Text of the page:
• Because of the relatively short time period studied—2 years before the intervention and 1 year post—it remains to be seen whether the observed differences will persist over time.

  • This study’s design does not allow firm inferences about causality; however, the observed changes are in the right temporal sequence and benefit from local comparisons of similar jurisdictions.


Providing robust primary care for rural, remote and underserviced communities is a serious policy challenge for governments around the world.1–3 Primary care has long been considered the foundation of a high-performing healthcare system,4 5 and attachment to a family physician offering timely access to comprehensive primary care has been associated with improved health outcomes and reductions in total healthcare costs.6 However, healthcare systems in Canada and internationally have struggled to provide their citizens with timely access to and continuity of primary care.7 Any system where there are unattached patients risks profound inequity of care across populations.8 9 Unattached residents can constitute a significant minority who either go without healthcare or resort to an urgent care clinic, walk-in centre, or emergency department (ED) for their healthcare.10 11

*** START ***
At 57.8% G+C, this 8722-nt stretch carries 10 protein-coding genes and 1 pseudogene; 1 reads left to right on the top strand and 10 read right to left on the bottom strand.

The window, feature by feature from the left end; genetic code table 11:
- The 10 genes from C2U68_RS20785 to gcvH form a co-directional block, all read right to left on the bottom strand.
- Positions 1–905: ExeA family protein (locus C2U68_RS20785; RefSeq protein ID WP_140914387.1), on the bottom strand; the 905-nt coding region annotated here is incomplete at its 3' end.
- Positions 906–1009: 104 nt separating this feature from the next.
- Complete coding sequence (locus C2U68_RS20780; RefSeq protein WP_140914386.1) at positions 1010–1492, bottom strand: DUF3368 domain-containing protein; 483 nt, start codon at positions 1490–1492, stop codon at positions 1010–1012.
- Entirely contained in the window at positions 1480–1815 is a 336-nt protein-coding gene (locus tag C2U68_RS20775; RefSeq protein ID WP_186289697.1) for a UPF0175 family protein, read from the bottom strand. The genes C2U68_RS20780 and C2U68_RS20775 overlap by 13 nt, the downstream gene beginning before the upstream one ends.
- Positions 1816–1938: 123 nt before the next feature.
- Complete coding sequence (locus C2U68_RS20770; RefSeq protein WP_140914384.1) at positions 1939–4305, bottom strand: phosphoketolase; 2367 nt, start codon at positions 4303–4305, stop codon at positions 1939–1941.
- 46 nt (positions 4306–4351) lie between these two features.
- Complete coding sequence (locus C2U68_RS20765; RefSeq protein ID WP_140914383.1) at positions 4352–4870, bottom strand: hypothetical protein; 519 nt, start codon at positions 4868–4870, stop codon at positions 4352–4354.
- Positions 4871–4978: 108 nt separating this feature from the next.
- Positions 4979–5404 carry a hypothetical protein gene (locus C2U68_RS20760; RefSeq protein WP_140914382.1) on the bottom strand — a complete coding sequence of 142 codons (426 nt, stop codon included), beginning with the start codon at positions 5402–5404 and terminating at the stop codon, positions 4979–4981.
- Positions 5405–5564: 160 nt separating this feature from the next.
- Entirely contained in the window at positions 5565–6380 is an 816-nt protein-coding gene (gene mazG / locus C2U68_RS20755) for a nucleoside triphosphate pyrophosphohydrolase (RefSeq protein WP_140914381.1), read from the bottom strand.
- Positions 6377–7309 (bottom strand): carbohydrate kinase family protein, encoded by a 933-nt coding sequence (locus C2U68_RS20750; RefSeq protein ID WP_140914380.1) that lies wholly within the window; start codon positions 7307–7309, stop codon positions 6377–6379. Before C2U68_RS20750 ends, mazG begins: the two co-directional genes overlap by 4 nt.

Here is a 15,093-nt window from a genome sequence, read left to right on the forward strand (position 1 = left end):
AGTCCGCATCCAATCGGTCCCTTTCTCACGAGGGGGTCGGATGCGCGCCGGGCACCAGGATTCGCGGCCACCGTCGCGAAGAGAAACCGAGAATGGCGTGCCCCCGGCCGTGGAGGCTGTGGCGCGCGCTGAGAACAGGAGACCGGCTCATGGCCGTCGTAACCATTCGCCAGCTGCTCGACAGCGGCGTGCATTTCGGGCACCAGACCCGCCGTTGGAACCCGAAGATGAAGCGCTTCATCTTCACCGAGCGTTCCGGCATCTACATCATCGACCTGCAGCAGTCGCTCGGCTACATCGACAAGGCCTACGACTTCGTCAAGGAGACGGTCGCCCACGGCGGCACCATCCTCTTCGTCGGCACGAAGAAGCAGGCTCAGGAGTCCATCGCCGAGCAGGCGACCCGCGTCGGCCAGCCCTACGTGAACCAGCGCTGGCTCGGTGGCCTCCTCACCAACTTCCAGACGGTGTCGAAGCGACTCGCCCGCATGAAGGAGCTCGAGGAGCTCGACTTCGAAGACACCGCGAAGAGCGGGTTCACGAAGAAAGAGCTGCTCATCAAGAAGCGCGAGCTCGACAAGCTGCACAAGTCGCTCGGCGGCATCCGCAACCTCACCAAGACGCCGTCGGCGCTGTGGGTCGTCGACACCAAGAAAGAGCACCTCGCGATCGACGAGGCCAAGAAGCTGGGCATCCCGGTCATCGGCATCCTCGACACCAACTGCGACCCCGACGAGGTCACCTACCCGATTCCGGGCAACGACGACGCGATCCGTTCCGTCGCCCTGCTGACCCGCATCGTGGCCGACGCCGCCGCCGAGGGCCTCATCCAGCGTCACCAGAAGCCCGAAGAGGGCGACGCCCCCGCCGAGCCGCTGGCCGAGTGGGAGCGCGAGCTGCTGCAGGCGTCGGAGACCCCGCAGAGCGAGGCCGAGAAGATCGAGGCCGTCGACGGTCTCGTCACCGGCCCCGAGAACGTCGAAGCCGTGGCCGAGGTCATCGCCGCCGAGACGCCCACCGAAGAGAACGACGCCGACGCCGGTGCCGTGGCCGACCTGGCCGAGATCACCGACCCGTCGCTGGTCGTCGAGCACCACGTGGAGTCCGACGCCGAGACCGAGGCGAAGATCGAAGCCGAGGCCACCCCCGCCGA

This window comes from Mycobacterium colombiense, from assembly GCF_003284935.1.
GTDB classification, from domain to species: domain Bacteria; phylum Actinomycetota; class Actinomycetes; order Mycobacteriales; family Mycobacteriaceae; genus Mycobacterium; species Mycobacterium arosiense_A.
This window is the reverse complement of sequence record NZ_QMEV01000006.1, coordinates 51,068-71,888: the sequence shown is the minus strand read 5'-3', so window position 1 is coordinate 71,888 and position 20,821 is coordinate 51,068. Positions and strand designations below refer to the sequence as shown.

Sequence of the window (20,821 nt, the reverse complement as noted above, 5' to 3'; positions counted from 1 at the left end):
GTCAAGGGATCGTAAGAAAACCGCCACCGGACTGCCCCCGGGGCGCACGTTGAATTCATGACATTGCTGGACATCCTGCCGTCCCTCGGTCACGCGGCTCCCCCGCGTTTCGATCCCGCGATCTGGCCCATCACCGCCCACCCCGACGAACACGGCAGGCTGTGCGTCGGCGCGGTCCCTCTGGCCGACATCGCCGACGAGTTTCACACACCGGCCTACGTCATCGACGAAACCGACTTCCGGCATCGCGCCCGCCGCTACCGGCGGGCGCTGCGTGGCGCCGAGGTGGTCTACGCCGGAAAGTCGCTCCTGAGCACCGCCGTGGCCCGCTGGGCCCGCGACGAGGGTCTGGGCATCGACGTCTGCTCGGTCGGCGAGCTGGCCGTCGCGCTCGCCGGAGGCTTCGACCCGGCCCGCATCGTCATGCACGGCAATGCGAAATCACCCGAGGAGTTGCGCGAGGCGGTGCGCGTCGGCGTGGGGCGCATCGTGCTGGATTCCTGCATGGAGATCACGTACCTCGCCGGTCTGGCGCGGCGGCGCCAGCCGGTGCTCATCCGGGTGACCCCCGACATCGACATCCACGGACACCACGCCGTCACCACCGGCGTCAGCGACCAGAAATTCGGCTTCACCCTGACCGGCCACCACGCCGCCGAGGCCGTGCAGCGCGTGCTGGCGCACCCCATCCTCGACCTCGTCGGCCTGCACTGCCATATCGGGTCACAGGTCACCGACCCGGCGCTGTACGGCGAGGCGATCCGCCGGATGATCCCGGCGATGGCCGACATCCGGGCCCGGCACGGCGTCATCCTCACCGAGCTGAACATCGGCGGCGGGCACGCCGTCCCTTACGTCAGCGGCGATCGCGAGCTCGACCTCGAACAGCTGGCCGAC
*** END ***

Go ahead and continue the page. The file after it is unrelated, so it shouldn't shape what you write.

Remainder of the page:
Rural and remote communities face even steeper challenges to offering equitable, high levels of access to comprehensive primary care.12 Rural areas tend to be larger with more dispersed facilities, making travel distance a barrier to accessing care,13 and their smaller and more dispersed populations may not support an adequate supply of family physicians.12 14 In smaller rural communities, the retirement or relocation of a single physician can be devastating to the entire community’s health system.15–17